Common Cause Maryland Launches Campaign to Get Baltimore City Candidates on the Record About Democracy Reforms

Today, Common Cause Maryland is launching a new program to ensure voters know where Baltimore City candidates stand on practical solutions to the challenges facing our democracy. The Our Baltimore 2020campaign will focus getting every candidate for Mayor, Comptroller, and Council President to respond to a survey on the need for democracy reform in Baltimore City. 

“The outcome of the 2020 election will determine the course of the City for the next four years,” said Joanne Antoine, executive director of Common Cause Maryland. “The election must focus on how to change the political system in Baltimore City so that every resident has a voice and is truly represented in government. The ‘Our Baltimore 2020’ campaign ensures voters know where candidates stand during a time when many still lack trust in local government. Every issue that matters to Baltimoreans — from access to clean water, living wage, solutions to violence and corruption — all hinge on common sense reforms outlined in this survey. If real progress is to be made, Baltimoreans must know how their next Mayor, Council President, and Comptroller is going to make working in the best interest of every residents of Baltimore a priority.”  

Leading up to the formal launch of the campaign, Common Cause Maryland reached out to every candidate for Mayor, Comptroller, and Council President urging them to respond to the survey. So far, Liri FushaSean GreshCollins OtonnaErik PoweryYolanda Pulley, Brandon ScottThiru Vignarajah, Joan Pratt Leon Pinkett IIIDan Sparaco and others have already responded, and more candidates are expected to respond soon.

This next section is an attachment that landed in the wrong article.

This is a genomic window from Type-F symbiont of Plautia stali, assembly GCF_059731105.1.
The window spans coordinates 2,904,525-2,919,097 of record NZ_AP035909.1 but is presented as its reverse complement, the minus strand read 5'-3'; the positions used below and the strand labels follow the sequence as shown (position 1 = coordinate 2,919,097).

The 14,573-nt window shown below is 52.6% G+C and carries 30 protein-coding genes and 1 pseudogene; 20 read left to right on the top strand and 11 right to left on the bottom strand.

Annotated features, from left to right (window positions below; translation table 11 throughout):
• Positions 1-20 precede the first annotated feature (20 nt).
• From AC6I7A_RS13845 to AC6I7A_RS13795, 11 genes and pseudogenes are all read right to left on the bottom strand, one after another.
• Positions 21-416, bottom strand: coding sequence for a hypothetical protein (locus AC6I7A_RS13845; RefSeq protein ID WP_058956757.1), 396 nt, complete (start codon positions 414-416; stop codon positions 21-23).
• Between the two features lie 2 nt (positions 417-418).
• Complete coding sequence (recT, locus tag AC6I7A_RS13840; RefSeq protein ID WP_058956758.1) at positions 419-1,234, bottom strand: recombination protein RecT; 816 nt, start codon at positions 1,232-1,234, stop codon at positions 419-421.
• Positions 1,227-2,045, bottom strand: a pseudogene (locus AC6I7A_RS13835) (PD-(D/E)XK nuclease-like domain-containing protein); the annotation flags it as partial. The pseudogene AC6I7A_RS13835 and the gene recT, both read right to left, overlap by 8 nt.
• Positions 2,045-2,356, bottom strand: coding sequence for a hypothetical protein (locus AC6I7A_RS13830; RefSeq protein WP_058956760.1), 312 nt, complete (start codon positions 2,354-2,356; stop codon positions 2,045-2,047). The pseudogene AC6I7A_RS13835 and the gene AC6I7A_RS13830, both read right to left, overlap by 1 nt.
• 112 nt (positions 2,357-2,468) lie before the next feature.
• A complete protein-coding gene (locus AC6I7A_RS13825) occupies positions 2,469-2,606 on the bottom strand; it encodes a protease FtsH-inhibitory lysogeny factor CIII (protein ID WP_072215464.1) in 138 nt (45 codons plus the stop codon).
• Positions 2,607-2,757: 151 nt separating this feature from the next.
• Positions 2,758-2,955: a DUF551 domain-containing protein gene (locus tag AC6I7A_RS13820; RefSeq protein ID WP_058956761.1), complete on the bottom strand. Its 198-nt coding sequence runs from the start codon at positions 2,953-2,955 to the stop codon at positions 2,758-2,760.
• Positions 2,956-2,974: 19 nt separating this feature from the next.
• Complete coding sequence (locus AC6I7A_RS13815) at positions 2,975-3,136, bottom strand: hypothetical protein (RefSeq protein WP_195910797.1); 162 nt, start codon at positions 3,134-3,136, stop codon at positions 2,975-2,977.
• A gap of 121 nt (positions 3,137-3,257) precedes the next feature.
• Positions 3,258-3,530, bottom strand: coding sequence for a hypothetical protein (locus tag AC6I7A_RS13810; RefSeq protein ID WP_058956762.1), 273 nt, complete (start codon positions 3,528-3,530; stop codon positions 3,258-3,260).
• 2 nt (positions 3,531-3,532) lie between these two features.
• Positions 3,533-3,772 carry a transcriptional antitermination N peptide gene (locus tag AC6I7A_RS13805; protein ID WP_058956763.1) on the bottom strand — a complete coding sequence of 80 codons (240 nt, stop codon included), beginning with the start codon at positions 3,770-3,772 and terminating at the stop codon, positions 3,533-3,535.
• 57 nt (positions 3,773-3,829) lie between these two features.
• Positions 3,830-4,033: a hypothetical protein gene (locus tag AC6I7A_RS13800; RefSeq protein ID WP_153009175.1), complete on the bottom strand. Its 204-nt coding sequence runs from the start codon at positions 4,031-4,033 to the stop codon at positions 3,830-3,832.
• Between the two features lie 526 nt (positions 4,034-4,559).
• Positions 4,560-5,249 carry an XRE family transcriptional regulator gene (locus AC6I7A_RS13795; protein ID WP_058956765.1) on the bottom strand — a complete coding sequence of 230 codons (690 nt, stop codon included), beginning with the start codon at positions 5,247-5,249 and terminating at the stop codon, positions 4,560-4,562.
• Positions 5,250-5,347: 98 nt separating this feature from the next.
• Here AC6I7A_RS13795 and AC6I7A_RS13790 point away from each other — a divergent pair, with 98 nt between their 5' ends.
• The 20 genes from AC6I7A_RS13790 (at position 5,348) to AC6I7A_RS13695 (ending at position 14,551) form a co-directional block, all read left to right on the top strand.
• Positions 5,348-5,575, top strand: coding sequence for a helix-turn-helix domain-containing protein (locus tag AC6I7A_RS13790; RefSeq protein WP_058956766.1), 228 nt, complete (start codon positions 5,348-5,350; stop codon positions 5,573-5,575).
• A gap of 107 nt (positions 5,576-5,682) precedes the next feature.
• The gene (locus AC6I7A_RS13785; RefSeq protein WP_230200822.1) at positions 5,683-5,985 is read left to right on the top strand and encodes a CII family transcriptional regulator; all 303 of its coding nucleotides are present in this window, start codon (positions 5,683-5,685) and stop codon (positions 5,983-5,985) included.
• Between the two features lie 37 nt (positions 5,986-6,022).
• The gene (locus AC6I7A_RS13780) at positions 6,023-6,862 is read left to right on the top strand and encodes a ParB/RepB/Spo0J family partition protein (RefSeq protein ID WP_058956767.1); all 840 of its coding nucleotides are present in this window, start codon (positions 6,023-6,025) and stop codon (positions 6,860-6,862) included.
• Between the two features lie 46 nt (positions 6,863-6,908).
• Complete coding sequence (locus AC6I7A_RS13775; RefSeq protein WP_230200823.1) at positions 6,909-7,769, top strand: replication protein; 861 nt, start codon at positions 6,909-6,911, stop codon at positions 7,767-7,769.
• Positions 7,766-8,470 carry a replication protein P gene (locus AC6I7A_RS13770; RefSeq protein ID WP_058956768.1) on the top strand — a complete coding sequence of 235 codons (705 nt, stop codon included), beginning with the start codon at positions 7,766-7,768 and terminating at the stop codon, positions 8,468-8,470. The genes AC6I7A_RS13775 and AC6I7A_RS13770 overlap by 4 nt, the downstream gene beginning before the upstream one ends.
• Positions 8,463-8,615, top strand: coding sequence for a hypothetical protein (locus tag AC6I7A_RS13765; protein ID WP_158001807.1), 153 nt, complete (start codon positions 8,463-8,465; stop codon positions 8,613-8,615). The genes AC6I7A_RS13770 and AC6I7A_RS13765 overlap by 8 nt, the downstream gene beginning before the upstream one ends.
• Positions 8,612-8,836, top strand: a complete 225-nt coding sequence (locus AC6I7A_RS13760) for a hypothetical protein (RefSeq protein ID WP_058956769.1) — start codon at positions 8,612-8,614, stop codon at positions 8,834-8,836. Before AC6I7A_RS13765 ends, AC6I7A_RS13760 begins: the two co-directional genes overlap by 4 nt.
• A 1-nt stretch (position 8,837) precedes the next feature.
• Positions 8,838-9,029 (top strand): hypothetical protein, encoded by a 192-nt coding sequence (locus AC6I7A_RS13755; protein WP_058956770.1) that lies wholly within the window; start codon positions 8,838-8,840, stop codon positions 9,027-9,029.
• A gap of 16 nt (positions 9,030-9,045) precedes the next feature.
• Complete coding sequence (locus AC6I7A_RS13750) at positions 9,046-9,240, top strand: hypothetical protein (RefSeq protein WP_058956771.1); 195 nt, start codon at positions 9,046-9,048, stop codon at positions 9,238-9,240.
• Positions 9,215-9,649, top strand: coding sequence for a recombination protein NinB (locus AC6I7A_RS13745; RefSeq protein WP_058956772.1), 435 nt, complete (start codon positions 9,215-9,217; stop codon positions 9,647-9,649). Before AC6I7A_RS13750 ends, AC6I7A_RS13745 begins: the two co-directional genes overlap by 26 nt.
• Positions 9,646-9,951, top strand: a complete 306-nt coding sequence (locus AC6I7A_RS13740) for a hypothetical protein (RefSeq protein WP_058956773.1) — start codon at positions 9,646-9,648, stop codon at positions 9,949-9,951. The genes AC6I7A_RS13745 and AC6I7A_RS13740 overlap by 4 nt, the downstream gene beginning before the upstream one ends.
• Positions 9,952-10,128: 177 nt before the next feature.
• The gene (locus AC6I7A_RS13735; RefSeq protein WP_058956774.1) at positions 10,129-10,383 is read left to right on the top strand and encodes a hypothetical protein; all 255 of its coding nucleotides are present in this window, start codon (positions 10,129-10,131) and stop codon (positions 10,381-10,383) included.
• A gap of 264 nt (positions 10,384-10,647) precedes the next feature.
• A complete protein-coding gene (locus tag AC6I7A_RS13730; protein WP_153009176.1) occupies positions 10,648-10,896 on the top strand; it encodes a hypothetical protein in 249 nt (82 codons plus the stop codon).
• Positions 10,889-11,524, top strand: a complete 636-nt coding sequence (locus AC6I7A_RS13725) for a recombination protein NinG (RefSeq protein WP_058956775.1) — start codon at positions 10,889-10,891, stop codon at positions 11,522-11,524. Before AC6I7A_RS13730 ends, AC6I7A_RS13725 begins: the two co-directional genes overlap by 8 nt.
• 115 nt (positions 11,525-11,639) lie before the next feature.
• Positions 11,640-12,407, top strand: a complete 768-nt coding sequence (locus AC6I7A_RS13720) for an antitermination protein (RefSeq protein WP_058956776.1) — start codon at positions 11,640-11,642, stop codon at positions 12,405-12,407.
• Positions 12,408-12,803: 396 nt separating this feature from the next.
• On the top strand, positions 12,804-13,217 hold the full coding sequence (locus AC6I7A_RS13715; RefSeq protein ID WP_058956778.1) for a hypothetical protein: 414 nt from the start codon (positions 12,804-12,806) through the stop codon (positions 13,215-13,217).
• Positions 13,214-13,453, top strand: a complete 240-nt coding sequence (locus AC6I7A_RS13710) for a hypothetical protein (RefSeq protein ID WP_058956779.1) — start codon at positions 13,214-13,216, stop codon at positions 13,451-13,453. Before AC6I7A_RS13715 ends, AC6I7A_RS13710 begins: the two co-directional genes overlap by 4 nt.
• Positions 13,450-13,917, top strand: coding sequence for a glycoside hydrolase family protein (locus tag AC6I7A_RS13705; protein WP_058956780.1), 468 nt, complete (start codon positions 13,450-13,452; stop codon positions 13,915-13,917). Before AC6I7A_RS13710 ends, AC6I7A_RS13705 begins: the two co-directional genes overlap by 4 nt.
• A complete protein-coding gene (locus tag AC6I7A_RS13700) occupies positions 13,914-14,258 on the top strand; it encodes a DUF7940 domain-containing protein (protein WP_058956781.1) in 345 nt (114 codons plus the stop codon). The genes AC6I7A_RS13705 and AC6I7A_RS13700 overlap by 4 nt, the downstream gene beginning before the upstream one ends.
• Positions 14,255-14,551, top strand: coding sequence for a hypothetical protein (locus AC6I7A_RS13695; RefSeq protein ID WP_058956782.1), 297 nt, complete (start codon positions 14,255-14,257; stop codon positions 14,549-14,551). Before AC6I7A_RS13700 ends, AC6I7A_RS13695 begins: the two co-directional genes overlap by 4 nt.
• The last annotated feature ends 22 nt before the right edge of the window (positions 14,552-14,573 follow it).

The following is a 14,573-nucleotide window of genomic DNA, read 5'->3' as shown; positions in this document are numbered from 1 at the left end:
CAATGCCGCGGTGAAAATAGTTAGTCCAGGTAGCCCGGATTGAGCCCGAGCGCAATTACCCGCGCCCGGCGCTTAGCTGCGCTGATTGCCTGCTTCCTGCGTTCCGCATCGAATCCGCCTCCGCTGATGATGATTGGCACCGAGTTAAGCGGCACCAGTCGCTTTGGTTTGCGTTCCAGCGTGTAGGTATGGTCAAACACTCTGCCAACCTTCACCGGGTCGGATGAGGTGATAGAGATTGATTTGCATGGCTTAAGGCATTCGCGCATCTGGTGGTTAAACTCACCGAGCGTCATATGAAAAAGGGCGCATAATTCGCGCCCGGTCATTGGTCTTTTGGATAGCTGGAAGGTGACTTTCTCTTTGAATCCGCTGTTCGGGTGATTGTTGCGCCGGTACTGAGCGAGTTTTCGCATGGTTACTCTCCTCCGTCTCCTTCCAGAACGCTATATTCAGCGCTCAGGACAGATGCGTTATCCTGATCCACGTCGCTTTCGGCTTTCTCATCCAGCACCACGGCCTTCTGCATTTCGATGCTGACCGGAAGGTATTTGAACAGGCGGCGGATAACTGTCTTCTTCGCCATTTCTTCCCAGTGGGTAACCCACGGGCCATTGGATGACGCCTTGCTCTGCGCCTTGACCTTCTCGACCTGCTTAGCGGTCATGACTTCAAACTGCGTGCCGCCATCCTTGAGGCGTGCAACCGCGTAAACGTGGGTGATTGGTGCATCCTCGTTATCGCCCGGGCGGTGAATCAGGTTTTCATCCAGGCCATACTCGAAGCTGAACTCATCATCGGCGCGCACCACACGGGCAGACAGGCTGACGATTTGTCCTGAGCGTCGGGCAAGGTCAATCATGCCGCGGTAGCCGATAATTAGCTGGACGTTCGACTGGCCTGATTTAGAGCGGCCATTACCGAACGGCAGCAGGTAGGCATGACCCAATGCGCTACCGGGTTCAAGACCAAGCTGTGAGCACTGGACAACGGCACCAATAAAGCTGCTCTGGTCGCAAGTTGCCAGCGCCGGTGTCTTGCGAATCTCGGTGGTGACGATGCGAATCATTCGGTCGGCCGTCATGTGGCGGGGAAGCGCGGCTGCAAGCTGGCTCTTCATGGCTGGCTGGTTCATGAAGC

The Our Baltimore 2020 survey is broken up into three sections:   

  • Questions on candidate’s conduct during the campaigns, including pledging to highlight democracy issues like open government and transparency, identify and resolve conflicts of interestand releasing five years of tax returns.  
  • Questions on where candidates stand on specific policy reforms and legislation, including adequately funding the Baltimore City Office of the Inspector General, funding the Fair Election Fund, and greater transparency within the Board of Ethics. 
  • Optional question on what the candidates will do in their first year, including how they plan to build on reforms currently being considered or discussed by the Council (examples: changing the structure of City government, ranked choice voting, efforts to engage the public and make it easier for them to participate, and more). 

The 2020 survey aims to elevate democracy as a priority issue for candidates which can ultimately lead to future reforms on ethics in government, money in politics, and more 

The 2020 Our Baltimore survey and campaign can be found at